Re: [tsvwg] [saag] TSVWG WGLC: draft-ietf-tsvwg-transport-encrypt-08, closes 23 October 2019

Joe Touch <> Wed, 09 October 2019 15:25 UTC

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From: Joe Touch <>
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Date: Wed, 9 Oct 2019 08:25:13 -0700
Cc: Christian Huitema <>, "" <>
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To: Gorry Fairhurst <>
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Subject: Re: [tsvwg] [saag] TSVWG WGLC: draft-ietf-tsvwg-transport-encrypt-08, closes 23 October 2019
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> On Oct 9, 2019, at 8:12 AM, Gorry Fairhurst <> wrote:
> On 09/10/2019, 15:38, Joe Touch wrote:
>> +1
>> IMO, this isn’t a “tussle” so much as “I really want to do something I know I shouldn’t be doing”.
>> A lot of what transport security prevents is - from the middlebox view - a problem.
>> For many of us users, preventing middleboxes from doing things like hijacking web, email, and DNS is *exactly* the protection we were seeking.
> I do not understand this particular comment with respect to this document: How does "hijacking web, email, and DNS" relate to whether transport headers are encrypted or not? I would have expected a comment like this had the document been talking about transport payload (e.g. whether to use TLS).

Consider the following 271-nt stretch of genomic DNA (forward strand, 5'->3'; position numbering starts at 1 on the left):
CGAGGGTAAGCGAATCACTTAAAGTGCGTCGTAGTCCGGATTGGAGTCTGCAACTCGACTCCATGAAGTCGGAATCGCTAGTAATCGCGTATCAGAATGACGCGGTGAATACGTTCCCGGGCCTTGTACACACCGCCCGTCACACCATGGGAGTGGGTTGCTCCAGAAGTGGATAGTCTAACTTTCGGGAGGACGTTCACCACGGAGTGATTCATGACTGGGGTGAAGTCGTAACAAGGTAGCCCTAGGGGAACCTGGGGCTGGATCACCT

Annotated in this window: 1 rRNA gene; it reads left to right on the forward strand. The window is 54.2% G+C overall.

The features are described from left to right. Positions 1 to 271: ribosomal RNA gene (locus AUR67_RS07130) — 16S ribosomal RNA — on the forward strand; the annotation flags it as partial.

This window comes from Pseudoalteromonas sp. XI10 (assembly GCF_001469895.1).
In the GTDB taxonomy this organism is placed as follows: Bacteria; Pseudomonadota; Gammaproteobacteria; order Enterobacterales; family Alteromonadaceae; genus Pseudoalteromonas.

> Could you point me at some text that leads you to think the transport header encryption impacts application hi-jacking ?

The doc mentions IPsec (encryption the transport headers and payload), TCP AO (authenticating the header and contents), and TLS/DTLS (authenticating contents based on headers).

Any of these prevent HTTP from being hijacked and redirected, e.g., as can occur on public WiFi. IMO,

DTLS or DNS over TCP with TLS would protect against DNS hijacking.

Encrypted is only one part of the equation; authenticated is another (TLS/DTLS doesn’t encrypt headers). But all of these help protect against hijacking.

I’m supporting Christian’s position - the doc is too biased towards “intermediate boxes have rights” than “endpoint users have rights”.